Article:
20 Jun 22. Armed Forces Week: Making the UK the best place in the world to be a veteran. An opinion piece by the Chancellor of the Duchy of Lancaster, published in The Express to mark the start of Armed Forces Week. Throughout my childhood and teenage years, it was rare to see individual military personnel out and about on the streets in their uniforms in a way that we do today.
The terror threat to our service men and women from the IRA meant that the camouflage fatigues – a visual symbol of national pride, unity and belonging for those who serve – were often banned from being worn outside of military bases.
My first real memory of our armed forces and the significant sacrifice they make on our behalf therefore didn’t come until I was 10 years old.
Margaret Thatcher had just dispatched a Royal Navy taskforce to the Falkland Islands and each evening I would crouch in front of the living room TV to watch the news reports filed by the attached press corps.
I remember the striking footage of the Harrier jump jets scrambling from HMS Hermes to the now infamous words of BBC war correspondent Brian Hanrahan: “I counted them all out, and I counted them all back.”
And of course, the jubilant scenes of the aircraft carrier’s safe return to Portsmouth 108 days after she left, the dockside flanked by thousands of people waving Union Jacks.
It is those early childhood memories of sacrifice, pride and duty that came through so clearly on our TV screens – coupled with the lived experiences of those veterans I meet on a weekly basis – that underpin my ambition to make the UK the best place in the world to be a veteran.
But if we talk the talk of that ambition, we must walk the walk.
So that’s why, as we move towards the national celebration of Armed Forces Day this coming weekend, we are investing in a new digital identification service for veterans. This will enable government services and our fantastic charity sector to better identify and prioritise our veterans.
Coming on top of Operation Courage, the more than £18m investment to get veterans access to better mental healthcare, the ID service will deliver real change, giving us the capability to identify veterans and get help more quickly to those who need targeted support in health, housing or employment.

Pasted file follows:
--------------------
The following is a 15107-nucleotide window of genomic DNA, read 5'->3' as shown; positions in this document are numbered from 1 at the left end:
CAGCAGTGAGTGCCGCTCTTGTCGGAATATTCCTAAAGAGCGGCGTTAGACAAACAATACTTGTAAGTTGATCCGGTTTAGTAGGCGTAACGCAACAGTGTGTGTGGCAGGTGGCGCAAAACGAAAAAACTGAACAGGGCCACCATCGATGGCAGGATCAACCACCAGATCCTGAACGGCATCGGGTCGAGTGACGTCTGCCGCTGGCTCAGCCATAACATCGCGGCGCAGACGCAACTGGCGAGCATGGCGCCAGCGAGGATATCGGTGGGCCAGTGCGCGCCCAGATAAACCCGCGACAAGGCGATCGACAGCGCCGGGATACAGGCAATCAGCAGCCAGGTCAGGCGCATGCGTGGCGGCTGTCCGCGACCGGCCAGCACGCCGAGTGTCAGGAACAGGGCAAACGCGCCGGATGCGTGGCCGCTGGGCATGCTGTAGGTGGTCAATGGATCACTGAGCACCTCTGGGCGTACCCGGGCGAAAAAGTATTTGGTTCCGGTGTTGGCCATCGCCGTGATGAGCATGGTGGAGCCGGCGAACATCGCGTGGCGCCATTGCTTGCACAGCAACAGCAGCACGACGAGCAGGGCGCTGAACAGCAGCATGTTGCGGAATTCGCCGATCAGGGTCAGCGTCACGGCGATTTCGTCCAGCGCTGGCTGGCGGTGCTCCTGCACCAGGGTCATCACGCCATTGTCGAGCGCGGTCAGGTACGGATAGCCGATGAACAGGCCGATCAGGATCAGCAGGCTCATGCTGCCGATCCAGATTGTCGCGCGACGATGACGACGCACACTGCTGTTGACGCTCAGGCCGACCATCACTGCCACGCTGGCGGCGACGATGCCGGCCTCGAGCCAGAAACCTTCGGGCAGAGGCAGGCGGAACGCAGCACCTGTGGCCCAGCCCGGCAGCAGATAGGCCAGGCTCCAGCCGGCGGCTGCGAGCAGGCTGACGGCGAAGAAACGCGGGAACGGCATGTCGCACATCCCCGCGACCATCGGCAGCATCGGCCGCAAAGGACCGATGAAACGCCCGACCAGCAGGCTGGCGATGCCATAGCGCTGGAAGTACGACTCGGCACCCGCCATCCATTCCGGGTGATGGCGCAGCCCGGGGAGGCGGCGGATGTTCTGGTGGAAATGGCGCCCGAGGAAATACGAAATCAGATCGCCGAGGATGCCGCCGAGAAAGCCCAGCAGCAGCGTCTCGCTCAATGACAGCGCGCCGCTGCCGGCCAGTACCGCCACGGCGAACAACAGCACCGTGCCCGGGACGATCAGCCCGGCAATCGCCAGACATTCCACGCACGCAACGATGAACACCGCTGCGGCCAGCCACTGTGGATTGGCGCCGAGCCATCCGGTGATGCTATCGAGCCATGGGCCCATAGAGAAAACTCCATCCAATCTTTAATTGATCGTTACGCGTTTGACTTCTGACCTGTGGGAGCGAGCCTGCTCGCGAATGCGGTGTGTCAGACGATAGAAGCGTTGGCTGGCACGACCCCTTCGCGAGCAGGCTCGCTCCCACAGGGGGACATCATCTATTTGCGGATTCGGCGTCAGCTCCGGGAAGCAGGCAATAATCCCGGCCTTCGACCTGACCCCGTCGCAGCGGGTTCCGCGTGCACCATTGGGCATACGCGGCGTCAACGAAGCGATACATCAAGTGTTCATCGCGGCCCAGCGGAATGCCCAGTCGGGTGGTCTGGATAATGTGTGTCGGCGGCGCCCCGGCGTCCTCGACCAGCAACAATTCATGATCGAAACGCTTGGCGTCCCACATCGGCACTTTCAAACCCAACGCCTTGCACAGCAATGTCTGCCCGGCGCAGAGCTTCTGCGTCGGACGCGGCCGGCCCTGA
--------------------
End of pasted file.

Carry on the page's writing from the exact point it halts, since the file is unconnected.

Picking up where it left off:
We are also taking steps to maximise the employment opportunities for the veterans’ community, recognising that the unique skills they have make them ideal recruits for a range of jobs in areas such as cyber security and logistics.
All government departments now offer a scheme that guarantees veterans progress to the next recruitment stage, with 800 ex-military personnel so far being offered a variety of roles across the Civil Service.
And we know the positive impact veterans can have on those who have strayed from the straight and narrow, which is why we have launched a scheme to recruit them as prison officers.
For every veteran I meet, for every individual story I hear, access to support and employment services are the most pressing issues that they want to see resolved.
Nearly six months on from the launch of our Veterans Strategy Action Plan, backed by £70m of funding, we can be encouraged that we have already delivered over a fifth of the 60 commitments we made.
We must now harness that progress and I am committed to keeping veterans at the heart of this Government’s agenda so that those who have given so much for us do not feel invisible or left behind. (Source: https://www.gov.uk/)
SSAFA, the Armed Forces charity, has been providing lifelong support to our Forces and their families since 1885. In 2020, our teams of volunteers and employees helped more than 79,000 people in need, the currently serving (both regulars and reserves), veterans from the Second World War and those who have served in more recent conflicts, as well as their families. SSAFA understands that behind every uniform is a person. And we are here for that person – any time they need us, in any way they need us, for as long as they need us.